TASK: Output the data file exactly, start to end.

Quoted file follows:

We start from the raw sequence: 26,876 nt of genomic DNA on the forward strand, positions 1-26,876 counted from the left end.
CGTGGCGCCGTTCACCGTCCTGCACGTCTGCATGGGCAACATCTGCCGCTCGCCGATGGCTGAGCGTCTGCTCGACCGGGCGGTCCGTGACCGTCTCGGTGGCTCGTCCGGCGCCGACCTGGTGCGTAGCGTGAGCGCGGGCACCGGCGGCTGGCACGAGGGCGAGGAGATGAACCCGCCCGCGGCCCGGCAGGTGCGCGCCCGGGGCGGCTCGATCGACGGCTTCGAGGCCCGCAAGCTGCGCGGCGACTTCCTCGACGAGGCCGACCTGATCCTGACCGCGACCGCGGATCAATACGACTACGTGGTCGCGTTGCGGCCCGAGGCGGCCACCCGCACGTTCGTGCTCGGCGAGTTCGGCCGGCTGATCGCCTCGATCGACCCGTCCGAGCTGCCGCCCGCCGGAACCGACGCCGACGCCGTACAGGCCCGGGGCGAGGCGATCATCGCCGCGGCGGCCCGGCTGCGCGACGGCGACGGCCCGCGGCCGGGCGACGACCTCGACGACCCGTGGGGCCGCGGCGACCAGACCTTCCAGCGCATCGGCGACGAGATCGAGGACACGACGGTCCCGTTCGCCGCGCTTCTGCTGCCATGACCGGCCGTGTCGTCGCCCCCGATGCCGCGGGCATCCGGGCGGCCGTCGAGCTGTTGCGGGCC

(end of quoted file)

We start from the raw sequence: 26,876 nt of genomic DNA on the forward strand, positions 1-26,876 counted from the left end.
CGTGGCGCCGTTCACCGTCCTGCACGTCTGCATGGGCAACATCTGCCGCTCGCCGATGGCTGAGCGTCTGCTCGACCGGGCGGTCCGTGACCGTCTCGGTGGCTCGTCCGGCGCCGACCTGGTGCGTAGCGTGAGCGCGGGCACCGGCGGCTGGCACGAGGGCGAGGAGATGAACCCGCCCGCGGCCCGGCAGGTGCGCGCCCGGGGCGGCTCGATCGACGGCTTCGAGGCCCGCAAGCTGCGCGGCGACTTCCTCGACGAGGCCGACCTGATCCTGACCGCGACCGCGGATCAATACGACTACGTGGTCGCGTTGCGGCCCGAGGCGGCCACCCGCACGTTCGTGCTCGGCGAGTTCGGCCGGCTGATCGCCTCGATCGACCCGTCCGAGCTGCCGCCCGCCGGAACCGACGCCGACGCCGTACAGGCCCGGGGCGAGGCGATCATCGCCGCGGCGGCCCGGCTGCGCGACGGCGACGGCCCGCGGCCGGGCGACGACCTCGACGACCCGTGGGGCCGCGGCGACCAGACCTTCCAGCGCATCGGCGACGAGATCGAGGACACGACGGTCCCGTTCGCCGCGCTTCTGCTGCCATGACCGGCCGTGTCGTCGCCCCCGATGCCGCGGGCATCCGGGCGGCCGTCGAGCTGTTGCGGGCC